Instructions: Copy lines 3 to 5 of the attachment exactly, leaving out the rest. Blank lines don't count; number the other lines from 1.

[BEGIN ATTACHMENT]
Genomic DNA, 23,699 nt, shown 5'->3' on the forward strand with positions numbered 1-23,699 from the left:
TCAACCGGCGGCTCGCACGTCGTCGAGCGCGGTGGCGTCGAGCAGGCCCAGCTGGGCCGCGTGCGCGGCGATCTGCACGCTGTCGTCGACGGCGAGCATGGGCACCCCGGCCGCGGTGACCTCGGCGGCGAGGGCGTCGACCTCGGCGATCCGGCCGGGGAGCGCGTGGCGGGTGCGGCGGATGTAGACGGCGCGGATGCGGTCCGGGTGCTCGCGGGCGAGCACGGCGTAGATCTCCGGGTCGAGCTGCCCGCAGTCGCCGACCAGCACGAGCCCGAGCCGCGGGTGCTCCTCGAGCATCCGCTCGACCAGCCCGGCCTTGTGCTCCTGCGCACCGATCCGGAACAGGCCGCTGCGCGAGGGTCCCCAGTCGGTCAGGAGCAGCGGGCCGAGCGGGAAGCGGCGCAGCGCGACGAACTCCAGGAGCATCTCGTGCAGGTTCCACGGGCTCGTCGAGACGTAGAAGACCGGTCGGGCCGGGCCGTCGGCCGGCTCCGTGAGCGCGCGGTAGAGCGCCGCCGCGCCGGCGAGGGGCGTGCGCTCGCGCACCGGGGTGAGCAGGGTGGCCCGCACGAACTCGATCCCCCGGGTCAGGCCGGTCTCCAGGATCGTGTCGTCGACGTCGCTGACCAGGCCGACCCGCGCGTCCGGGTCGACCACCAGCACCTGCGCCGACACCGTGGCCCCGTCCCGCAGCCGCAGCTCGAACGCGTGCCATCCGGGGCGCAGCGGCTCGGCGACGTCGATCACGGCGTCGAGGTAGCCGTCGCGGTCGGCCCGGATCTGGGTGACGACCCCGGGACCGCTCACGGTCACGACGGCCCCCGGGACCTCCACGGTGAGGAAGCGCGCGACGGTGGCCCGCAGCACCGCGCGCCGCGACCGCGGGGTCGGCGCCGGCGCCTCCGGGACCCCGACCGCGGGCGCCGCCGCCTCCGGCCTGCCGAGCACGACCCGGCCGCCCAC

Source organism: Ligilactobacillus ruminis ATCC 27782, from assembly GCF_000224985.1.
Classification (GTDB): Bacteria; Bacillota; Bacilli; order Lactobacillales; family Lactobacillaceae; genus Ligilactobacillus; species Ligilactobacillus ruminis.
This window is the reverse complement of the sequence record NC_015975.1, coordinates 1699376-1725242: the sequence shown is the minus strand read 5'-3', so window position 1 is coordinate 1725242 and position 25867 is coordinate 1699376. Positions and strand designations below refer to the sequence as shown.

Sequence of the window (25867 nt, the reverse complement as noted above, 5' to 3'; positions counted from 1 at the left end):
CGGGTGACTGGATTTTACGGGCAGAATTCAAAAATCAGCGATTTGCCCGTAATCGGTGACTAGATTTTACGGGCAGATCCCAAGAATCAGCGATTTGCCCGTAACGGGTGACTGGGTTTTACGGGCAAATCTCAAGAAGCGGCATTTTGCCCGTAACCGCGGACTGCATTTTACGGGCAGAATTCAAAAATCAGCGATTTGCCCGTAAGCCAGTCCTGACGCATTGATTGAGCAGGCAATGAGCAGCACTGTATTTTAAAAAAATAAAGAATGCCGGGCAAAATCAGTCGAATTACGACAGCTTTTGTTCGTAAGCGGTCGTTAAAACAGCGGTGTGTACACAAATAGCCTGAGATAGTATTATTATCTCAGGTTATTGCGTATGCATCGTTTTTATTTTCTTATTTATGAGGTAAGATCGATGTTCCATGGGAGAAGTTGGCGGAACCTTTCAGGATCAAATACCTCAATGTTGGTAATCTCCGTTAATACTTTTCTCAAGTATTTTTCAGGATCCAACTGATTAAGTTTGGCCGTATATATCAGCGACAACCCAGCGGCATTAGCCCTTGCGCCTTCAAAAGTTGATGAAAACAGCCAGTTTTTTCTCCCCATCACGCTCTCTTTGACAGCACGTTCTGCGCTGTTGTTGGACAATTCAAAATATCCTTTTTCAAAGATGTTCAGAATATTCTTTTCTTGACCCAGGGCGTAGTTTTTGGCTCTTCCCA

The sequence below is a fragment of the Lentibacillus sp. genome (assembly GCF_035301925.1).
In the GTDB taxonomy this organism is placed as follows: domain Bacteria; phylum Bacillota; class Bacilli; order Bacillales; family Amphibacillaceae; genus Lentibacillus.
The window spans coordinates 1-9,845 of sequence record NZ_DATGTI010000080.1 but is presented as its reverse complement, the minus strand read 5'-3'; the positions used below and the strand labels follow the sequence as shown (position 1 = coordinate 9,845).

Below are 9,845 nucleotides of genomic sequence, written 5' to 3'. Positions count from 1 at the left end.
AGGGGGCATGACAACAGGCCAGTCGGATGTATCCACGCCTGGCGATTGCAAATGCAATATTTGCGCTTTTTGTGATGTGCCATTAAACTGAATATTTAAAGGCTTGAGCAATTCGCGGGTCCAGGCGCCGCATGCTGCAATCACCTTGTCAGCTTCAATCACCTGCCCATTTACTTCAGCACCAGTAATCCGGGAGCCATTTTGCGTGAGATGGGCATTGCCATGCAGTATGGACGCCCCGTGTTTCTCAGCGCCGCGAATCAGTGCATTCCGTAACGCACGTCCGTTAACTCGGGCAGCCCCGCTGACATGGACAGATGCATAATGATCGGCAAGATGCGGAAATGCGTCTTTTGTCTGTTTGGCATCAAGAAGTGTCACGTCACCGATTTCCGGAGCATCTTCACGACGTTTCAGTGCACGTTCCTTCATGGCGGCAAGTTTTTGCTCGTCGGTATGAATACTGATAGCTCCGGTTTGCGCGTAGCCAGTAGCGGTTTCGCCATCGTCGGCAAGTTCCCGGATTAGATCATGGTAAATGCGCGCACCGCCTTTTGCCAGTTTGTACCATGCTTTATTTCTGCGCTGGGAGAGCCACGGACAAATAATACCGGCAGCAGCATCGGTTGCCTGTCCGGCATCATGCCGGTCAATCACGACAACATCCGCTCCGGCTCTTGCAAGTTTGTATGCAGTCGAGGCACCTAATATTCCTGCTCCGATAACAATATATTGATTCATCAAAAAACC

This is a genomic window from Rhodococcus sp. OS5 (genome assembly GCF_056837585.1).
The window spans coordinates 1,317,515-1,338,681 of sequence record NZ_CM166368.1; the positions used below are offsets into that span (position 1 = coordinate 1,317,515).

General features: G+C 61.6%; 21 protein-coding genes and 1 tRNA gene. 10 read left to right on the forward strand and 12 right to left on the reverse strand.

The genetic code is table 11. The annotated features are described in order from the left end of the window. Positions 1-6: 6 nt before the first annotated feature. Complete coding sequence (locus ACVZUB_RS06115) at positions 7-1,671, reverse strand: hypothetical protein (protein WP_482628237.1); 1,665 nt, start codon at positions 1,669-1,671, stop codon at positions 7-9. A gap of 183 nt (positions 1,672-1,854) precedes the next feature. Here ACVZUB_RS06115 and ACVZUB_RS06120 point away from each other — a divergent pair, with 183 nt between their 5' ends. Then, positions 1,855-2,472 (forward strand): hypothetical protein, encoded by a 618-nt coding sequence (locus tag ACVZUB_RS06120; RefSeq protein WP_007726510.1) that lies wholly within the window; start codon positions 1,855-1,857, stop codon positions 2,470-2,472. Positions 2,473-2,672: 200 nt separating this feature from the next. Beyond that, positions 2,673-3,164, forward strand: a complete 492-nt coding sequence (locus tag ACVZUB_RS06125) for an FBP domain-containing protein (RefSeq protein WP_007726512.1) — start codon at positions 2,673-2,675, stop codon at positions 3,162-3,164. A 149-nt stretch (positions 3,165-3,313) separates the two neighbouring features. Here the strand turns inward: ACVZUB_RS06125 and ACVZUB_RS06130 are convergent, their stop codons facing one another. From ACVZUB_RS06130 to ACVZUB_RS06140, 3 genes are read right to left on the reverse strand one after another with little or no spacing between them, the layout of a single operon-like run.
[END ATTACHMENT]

Source organism: Ligilactobacillus ruminis ATCC 27782, from assembly GCF_000224985.1.
Classification (GTDB): Bacteria; Bacillota; Bacilli; order Lactobacillales; family Lactobacillaceae; genus Ligilactobacillus; species Ligilactobacillus ruminis.
This window is the reverse complement of the sequence record NC_015975.1, coordinates 1699376-1725242: the sequence shown is the minus strand read 5'-3', so window position 1 is coordinate 1725242 and position 25867 is coordinate 1699376. Positions and strand designations below refer to the sequence as shown.